This catch all category of pollutants means anything added to the pond that is not wanted in the pond. Pollutants can consist of items which may or may not be harmful to the fish and they may or may not be visible. They may float on the surface, sink to the bottom or dissolve into the water. They may come from outside the pond or from within the pond itself, i.e. oil leaking from a submerged pump. Some pollutants are easy to identify and control and/or remove, i.e. leaves, pollen, dead rats, etc. Some just add to the filter load if not removed but cause little other problems if not in excessive amounts, i.e. bird droppings. Most of the harmful pollutants that dissolve into the water are hard to identify or quantify. Surface water runoff that can enter the pond is often a major source of pollutants. This is why all ponds should be designed with a raised edge or at least some type of channel around it so that the surface water will not enter the pond. Any roof runoff from adjacent buildings should also be controlled. Other than preventing these pollutants from being introduced into the pond, they can only be controlled through water change out procedures.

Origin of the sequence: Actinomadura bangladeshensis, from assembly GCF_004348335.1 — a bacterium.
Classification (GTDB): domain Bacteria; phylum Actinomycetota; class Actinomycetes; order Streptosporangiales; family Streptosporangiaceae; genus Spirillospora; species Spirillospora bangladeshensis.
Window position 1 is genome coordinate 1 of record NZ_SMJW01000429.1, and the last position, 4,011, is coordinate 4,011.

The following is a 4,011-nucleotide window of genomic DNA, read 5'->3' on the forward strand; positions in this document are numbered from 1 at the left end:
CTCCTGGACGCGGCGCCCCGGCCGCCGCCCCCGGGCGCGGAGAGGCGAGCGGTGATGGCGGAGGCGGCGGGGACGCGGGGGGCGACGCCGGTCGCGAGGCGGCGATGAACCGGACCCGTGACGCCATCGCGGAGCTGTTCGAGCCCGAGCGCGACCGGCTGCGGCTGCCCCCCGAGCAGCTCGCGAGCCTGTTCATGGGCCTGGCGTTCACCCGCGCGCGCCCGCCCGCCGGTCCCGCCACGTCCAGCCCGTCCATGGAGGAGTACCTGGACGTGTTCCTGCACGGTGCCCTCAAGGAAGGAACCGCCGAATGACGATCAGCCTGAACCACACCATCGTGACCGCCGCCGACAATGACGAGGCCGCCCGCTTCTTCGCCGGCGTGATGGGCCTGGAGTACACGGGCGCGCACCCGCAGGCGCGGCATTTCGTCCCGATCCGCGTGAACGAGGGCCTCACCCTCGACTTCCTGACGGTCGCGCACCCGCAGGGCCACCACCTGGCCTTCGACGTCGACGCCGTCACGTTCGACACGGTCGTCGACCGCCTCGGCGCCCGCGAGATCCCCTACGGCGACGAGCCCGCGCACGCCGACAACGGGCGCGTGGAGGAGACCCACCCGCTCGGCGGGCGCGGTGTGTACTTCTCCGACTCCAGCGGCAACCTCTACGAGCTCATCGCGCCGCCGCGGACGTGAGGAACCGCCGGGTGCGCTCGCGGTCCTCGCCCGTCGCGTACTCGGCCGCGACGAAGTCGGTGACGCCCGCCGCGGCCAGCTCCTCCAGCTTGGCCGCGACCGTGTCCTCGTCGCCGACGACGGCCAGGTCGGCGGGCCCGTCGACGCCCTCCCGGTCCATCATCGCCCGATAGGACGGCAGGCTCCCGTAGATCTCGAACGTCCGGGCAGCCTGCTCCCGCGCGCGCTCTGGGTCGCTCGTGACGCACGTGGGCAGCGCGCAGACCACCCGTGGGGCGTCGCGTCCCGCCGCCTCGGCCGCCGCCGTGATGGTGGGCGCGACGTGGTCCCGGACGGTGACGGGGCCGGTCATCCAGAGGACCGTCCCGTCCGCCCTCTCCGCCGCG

Here in sunny southern California, where we get very little rain over long periods of time, heavy buildups of "stuff" on the covers, shade cloth, plants, or trees hanging over our ponds often occur. When it does rain, all of a sudden there is a large amount of this material that is washed off and added to the pond water with possible detrimental effects. (We are all familiar with oil coming up from the roadways during a rain following a dry spell and how the cars go slip-sliding down the interstate.) If the material overhanging the pond is rinsed off with a hose every couple of weeks, then the individual additions are much smaller and are more easily controlled through the routine water change outs. This rinse down of overhanging material should be part of each pond keeper's routine pond maintenance (at least monthly).